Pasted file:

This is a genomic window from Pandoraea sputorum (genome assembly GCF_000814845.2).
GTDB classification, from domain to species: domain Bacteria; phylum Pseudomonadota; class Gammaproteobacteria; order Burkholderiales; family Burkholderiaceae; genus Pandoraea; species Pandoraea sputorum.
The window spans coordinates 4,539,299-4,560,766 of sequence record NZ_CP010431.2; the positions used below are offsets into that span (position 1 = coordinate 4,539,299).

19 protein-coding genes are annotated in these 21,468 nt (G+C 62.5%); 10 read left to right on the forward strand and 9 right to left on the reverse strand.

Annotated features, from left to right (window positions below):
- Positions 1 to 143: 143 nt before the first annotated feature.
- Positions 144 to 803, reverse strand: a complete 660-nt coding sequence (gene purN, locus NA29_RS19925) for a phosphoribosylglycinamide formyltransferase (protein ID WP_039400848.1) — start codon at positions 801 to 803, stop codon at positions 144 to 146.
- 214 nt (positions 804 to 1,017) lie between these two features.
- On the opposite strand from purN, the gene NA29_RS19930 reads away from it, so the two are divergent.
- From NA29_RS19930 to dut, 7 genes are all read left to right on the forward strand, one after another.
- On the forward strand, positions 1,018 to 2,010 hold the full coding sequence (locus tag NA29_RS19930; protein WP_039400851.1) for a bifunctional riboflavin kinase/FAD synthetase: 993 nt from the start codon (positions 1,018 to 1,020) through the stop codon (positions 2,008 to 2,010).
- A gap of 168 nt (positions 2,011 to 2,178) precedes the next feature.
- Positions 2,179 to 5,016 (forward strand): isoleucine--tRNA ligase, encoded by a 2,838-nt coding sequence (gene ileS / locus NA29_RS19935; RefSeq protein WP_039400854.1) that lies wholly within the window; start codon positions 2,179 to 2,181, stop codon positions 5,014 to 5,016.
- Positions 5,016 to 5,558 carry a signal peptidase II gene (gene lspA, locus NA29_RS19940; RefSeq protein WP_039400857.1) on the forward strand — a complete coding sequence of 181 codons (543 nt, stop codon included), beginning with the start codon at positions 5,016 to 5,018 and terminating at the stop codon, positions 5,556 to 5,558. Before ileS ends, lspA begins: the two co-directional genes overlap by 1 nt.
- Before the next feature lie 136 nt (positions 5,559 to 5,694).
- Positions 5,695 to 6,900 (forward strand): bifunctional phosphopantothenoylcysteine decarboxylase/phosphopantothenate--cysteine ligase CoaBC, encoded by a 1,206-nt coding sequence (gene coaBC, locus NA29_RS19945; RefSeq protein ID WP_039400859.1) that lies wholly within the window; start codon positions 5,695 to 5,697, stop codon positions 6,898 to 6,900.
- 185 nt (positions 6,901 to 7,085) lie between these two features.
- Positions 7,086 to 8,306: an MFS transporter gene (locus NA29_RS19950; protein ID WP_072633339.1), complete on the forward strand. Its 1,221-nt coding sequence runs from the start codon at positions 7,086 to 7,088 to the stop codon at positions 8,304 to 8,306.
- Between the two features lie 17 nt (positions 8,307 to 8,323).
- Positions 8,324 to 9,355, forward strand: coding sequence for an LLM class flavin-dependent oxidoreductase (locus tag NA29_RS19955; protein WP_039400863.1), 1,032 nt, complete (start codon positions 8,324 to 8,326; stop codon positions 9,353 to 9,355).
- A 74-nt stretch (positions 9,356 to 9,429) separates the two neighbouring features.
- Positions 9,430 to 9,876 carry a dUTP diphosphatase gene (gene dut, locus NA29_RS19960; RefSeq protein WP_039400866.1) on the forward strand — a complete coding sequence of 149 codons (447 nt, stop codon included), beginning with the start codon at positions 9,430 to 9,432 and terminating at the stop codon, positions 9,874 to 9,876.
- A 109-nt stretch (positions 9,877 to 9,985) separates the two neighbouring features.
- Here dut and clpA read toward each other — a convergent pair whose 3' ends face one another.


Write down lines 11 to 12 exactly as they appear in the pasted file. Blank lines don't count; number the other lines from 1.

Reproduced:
- On the forward strand, positions 1,018 to 2,010 hold the full coding sequence (locus tag NA29_RS19930; protein WP_039400851.1) for a bifunctional riboflavin kinase/FAD synthetase: 993 nt from the start codon (positions 1,018 to 1,020) through the stop codon (positions 2,008 to 2,010).
- A gap of 168 nt (positions 2,011 to 2,178) precedes the next feature.